aweful pine bike lane image by david seater

This is currently the condition on Pine St, an important walk/bike transportation corridor. It’s unpleasant for people walking and downright dangerous for people biking. But it doesn’t have to be this way. Central Seattle Greenways has set out to make some changes.

They teamed up with Capitol Hill Housing’s Renter’s Initiative, the Capitol Hill Community Council, and Cascade Bicycle Club and over three days in Spring 2017, approximately 20 volunteers and staff conducted door-to-door business engagement along the Pike/Pine corridor.

Team members spoke with people in 59 (!) businesses about how people get to their establishment, what traffic safety issues they see on the streets, and what kind of street improvements they would be interested in seeing.

The good news is that business people really do care about safe streets. The conversations went well and the volunteer teams collected valuable information, made new contacts, and helped start a conversation about how to improve the safety of Pike/Pine for people walking and biking to local businesses.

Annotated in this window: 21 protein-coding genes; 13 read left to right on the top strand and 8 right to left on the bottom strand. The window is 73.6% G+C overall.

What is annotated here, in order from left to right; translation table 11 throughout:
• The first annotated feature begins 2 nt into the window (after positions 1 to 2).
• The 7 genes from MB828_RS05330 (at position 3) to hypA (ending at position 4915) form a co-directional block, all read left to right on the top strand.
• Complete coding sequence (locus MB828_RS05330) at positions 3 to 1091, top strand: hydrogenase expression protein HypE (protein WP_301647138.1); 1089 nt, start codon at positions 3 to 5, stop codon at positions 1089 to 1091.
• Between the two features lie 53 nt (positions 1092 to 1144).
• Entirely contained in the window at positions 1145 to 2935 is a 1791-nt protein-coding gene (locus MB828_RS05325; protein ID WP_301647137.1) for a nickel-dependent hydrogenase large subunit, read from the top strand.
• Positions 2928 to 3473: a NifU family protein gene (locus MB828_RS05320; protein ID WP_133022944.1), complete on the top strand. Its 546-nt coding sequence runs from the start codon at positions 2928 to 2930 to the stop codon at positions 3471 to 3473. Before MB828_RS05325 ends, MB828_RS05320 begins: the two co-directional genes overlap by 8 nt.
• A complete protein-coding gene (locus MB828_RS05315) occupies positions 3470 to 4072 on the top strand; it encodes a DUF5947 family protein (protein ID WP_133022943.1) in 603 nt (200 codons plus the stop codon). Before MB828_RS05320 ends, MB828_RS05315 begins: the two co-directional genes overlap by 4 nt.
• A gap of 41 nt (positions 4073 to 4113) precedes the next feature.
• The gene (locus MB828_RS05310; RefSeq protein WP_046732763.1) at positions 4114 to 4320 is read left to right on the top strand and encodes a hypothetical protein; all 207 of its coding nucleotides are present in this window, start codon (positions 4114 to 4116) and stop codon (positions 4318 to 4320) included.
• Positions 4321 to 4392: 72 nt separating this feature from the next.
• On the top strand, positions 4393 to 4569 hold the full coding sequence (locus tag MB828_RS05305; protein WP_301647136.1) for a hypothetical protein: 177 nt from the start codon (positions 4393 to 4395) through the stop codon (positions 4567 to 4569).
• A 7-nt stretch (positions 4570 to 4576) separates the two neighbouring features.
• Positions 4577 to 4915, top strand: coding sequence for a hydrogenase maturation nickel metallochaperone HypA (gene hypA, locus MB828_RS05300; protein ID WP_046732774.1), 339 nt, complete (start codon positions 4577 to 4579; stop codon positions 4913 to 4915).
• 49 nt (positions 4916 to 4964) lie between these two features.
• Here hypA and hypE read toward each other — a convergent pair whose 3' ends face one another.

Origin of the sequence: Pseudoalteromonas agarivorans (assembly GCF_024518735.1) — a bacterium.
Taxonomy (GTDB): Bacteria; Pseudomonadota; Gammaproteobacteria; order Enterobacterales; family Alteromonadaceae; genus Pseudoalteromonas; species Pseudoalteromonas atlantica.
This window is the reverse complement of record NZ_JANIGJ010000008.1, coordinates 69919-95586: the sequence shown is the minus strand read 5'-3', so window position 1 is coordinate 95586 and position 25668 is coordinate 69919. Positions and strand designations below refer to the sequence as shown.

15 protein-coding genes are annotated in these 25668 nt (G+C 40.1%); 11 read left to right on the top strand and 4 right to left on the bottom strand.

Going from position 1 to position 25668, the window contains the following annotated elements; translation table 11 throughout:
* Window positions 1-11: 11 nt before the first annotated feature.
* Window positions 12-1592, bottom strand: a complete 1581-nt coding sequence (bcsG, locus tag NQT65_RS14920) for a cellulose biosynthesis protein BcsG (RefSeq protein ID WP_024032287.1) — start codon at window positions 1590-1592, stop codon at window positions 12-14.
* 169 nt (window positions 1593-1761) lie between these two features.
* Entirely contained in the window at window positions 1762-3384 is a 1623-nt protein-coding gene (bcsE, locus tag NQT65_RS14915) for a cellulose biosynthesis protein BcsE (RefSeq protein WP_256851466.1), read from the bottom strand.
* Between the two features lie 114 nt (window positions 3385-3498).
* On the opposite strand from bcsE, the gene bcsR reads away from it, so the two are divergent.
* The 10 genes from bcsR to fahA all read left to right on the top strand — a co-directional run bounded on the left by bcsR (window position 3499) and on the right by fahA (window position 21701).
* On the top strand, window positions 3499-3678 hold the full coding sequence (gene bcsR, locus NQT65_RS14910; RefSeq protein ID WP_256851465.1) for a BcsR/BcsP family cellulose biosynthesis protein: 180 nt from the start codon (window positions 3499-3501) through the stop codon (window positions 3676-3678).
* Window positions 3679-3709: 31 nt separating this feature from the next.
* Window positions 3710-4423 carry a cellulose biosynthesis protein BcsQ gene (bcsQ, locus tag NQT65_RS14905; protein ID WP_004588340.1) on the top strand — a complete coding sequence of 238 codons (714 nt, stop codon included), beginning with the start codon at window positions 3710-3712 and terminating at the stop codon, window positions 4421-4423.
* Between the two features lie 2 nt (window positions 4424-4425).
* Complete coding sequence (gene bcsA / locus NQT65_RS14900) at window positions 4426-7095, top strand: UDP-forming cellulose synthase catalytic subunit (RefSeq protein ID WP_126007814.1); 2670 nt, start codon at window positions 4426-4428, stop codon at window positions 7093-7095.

This fall the team is planning to continue advocating for safer crosswalks bike lanes on the Pike/Pine corridor.

Would you like to get involved? Stay tuned!

Want to support more work like this? Volunteer and donate:

  Join Us Donate
Part of the business outreach team

Part of the business outreach team

Cathy Supports Streets for People

Merlin and Cathy

Merlin Rainwater & Cathy Tuttle at a rally for Vision Zero 20 MPH streets

August 1, 2017

Come join me for a farewell beer — and welcome new staff at a party at Peddler Brewing in Ballard on Sunday August 13 from 4 to 8 PM.

It has been my great pleasure getting to know you.

You are people all over Seattle doing your part to reclaim streets as public space.

You are the parents walking to school with your children in Lake City along streets with no sidewalks. You are the tech workers who suffer daily terrifying near misses on your bike to work. You are the families celebrating Play Streets in Queen Anne. You are Rainier Valley family bikers negotiating a car-free life. You are neighbors who are trying to figure out how to travel safely on foot and by bike between South Park and Georgetown. You are families mourning the death of a loved one from traffic violence. You are the teams painting streets in Ballard on PARKing Day. You are older adults who long for a nice place to sit outside on slower, safer streets where people driving stop as you cross the street.